'Guilty But Insane' Plea In Drunk Driving Crash

, Written by Lyle Ahrens, Posted: Tue, July 16 2013 at 4:31 PM, Updated: Tue, July 16 2013 at 4:42 PM

A Klamath Falls man charged with a drunk driving crash that critically injured two men enters a plea of 'guilty, but insane'...

Robert Glenn says he doesn't remember just how we was first injured early on the morning of December 19th, 2011...but he knows he somehow wound up drunk, and on the side of the highway.

Jeff Quigley of California had stopped on Highway 97 south of Klamath Falls to help Glenn, when Chet Newell - the man Glenn was drinking with - rammed into the back of Quigley's pickup.

"I was laying on the side of the road.  He came and hit, struck the guy that was helping me."  Recalled Robert Glenn.  "And I was injured even worse when the truck came over the top of me."

Glenn admits to drinking with Newell earlier that night...and had been hoping to get hired by Newell's employer.

"That obviously didn't happen."  Notes Glenn.  "I ended up in the hospital for six days, almost died."

Chet Newell pled 'guilty, but insane' to drunk driving and two counts of second-degree assault...in a crime that left Glenn with skull fractures and a broken back.

Doctors say Newell is developmentally disabled.  And rather than do prison time, Newell will spend 10 years in a foster home...a sentence Glenn isn't happy with.

"Yeah, I think that's a slap on the wrist.  I don't think that's very serious."

Police say Newell's blood alcohol level was more than three times the legal limit following the crash.

While Glenn was awarded 50 thousand dollars in damages from Newell's insurance company in a civil suit, Glenn says that won't cover his 200 thousand dollars in medical bills.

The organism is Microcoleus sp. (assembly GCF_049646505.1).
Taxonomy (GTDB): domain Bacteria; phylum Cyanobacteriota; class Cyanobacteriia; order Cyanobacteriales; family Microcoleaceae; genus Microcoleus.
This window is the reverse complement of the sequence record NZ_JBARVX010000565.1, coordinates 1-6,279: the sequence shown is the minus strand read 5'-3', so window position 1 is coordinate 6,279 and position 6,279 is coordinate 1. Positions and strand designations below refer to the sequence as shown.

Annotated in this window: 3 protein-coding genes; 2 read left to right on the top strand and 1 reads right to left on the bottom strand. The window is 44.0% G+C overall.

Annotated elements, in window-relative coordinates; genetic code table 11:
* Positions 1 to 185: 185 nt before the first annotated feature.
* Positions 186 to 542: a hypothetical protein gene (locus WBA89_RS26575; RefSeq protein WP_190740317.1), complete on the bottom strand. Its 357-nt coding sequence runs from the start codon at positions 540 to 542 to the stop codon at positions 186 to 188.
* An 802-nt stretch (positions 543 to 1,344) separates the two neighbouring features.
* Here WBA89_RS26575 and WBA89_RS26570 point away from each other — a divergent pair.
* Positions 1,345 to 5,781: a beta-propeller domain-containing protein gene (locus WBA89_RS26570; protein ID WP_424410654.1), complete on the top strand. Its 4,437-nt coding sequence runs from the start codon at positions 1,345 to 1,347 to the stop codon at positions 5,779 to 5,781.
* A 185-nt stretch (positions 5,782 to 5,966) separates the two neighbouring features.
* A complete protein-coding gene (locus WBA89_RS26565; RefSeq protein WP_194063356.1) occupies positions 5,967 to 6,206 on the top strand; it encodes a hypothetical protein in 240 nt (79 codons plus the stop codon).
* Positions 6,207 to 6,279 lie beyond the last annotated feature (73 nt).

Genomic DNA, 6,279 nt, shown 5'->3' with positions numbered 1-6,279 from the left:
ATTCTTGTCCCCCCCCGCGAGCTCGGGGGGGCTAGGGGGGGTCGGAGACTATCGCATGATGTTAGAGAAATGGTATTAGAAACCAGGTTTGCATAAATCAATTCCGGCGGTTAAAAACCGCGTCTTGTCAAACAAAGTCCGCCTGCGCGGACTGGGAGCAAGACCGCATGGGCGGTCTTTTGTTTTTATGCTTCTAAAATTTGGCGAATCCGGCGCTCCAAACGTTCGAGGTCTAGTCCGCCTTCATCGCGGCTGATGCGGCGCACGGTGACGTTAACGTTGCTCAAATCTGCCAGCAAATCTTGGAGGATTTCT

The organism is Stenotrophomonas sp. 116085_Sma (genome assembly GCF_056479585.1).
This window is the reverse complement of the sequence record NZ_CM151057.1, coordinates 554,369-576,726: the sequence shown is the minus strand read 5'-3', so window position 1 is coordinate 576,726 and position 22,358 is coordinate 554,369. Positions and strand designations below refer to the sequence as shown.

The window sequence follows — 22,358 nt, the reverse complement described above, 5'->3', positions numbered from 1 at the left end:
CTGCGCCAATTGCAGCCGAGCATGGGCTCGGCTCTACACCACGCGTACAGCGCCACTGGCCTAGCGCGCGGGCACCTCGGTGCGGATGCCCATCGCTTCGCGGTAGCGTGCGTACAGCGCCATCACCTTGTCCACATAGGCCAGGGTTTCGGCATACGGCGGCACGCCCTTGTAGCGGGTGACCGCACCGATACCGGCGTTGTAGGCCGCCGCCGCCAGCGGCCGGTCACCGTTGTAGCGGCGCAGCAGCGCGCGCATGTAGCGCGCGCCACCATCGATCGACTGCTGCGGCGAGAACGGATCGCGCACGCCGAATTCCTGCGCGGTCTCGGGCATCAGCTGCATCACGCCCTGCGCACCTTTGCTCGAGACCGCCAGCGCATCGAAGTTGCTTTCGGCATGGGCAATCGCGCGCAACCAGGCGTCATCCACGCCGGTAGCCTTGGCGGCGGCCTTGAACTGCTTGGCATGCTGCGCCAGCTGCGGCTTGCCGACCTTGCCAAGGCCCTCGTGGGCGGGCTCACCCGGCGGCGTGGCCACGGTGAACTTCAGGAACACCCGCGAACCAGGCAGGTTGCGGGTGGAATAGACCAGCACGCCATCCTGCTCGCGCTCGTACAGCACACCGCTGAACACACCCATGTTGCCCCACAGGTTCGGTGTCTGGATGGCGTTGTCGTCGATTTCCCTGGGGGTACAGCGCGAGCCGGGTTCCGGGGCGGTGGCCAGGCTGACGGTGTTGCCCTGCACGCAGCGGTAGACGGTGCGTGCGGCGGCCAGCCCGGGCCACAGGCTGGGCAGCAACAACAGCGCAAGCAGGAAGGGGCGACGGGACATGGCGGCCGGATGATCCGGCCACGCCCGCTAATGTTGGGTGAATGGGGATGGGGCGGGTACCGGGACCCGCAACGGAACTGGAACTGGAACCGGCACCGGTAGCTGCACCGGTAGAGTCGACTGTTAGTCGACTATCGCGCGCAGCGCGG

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About the Author

Lyle Ahrens

KOTI-TV NBC2 reporter Lyle Ahrens moved from Nebraska to Klamath Falls in the late 1970's.  He instantly fell in love with the mountains, the trees and the rivers, and never once regretted the move.

Lyle's job history is quite colorful.  He’s managed a pizza parlor; he’s been a bartender, and a “kiwifruit grader” at an organic orchard in New Zealand.  A Klamath Falls radio station hired Lyle in the mid 90's as a news writer and commercial producer.  In 2004, Lyle joined the KOTI/KOBI news operation.

Lyle notes with pride that he has a big responsibility presenting the Klamath Basin to a wide and varied audience.  "The on-going water crisis has underscored the fact that the people and the issues in the Klamath Basin are every bit as diverse as the terrain.  Winning and keeping the trust of the viewers, as well as the newsmakers, is something I strive for with each story".

When he's not busy reporting the news, Lyle enjoys astronomy, playing guitar, fixing old radios and listening to anything by Sheryl Crow.

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